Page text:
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« December 2014 | Main | February 2015 »

Front Page » Monthly Archives » January 2015

By Angelo Lopez on January 28, 2015

I'm feeling a bit nostalgic, so I thought I'd post some songs from my youth. Most people think of the 1980s as being a greedy materialistic time, but I remember a lot of political activism at that time. It was the time of protests against nuclear weapons and apartheid, churches offering sanctuary to refugees of Central America, and an awareness of the struggles of poor communities in the inner cities and the farming communities. I did not think Reagan was a good President and am always surprised at how many people look fondly at his presidency. I thought he was personally a very kind and gracious man, but I've never liked Reagan's politics, and the passage of time hasn't changed my mind. Reagan ignored the AIDS crisis because it affected the gay community, he funded an illegal war in Central America that we're still feeling the effects of, and his economic policies devastated the working class and the poor. The musicians of the 1980s commented on our worries about the state of the nation and the state of the world. Here are just a sample of the many songs from the 1980s that talked about the politics of the times.

Read more from this post here ...

By Angelo Lopez on January 21, 2015

After I attended the Freedom Train festivities in Yerba Buena Park, I went to the Metreon to attend the Black Comix Arts Festival. African American cartoonists gathered to sell their comic books and talk about their work. The previous day, my brother, niece and I went to the San Francisco Public Library to see cartoonist David Brown and listen to some conversations of black cartoonists. I enjoyed being a fly in the wall listening to these cartoonist talk about black issues that I had little knowledge of. The only time I spoke, I mentioned how Asian Americans and other minorities have benefitted from the opportunities that African Americans opened up during the civil rights movement.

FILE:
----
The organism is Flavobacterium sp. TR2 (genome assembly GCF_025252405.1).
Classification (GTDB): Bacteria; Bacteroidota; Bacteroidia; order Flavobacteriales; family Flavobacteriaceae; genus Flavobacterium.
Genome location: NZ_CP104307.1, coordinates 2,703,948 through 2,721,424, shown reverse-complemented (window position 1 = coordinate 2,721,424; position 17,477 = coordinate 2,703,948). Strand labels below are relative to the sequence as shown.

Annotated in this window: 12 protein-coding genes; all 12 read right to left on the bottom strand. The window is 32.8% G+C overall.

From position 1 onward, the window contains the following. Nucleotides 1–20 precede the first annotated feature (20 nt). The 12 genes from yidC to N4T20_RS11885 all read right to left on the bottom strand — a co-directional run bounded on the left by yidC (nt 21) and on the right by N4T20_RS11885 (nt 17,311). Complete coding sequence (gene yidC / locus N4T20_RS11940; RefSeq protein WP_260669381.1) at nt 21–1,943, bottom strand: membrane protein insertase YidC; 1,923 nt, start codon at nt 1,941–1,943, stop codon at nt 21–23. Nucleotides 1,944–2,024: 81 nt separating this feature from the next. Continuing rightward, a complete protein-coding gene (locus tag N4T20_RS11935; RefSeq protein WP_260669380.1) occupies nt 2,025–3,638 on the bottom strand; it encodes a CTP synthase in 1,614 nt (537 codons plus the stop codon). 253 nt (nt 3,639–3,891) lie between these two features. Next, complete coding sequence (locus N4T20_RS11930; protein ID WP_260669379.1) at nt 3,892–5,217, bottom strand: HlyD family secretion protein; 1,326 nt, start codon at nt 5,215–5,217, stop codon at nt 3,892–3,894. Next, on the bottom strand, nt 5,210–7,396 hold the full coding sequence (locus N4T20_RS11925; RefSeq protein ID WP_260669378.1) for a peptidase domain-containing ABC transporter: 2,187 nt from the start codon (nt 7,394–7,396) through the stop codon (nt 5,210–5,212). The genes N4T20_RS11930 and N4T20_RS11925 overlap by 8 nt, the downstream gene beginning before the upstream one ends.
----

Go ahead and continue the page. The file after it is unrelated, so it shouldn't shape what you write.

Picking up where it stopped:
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By Angelo Lopez on January 19, 2015

On January 19, 2015, I went on what is announced as being the last Freedom Train to commemorate the civil rights march from Selma to Montgomey, Alabama, in 1965. It was a very festive atmosphere, as many families of all races joined in the Freedom Train and the march in San Francisco. It is a fitting tribute to Martin Luther King Jr. and the many people who participated in the civil rights campaigns of the 1950s and 1960s.

Read more from this post here ...

By Angelo Lopez on January 17, 2015

Last week's news about the deaths of 12 people of the Charlie Hebdo magazine has sent a shock wave in the political cartooning community. The death of the staff due to Charlie Hebdo's cartoons by Islamic extremists is an assault on the freedom of expression that is one of the foundations of a thriving democracy. Over the decades, political cartoonists all over the world have been frequently the first journalists targeted by extremists, thugs, and tyrants. Cartoonists Rights Network International exists to champion their cause, leading the fight to protect the free speech and human rights of political cartoonists around the globe. The Cartoonists Rights Network International works with a global network of over 600 cartoonists in over 50 countries to monitor threats and abuses against editorial cartoonists ranging from censorship, fines and penalties, to assault, imprisonment, disappearance, and execution. The group brings international pressure on the persecutors of cartoonists by mounting campaigns for their just treatment, among the public at large and within the diplomatic community; as well as reaching out to heads of state and ministries, and coordinating joint actions with other organizations that promote free expression.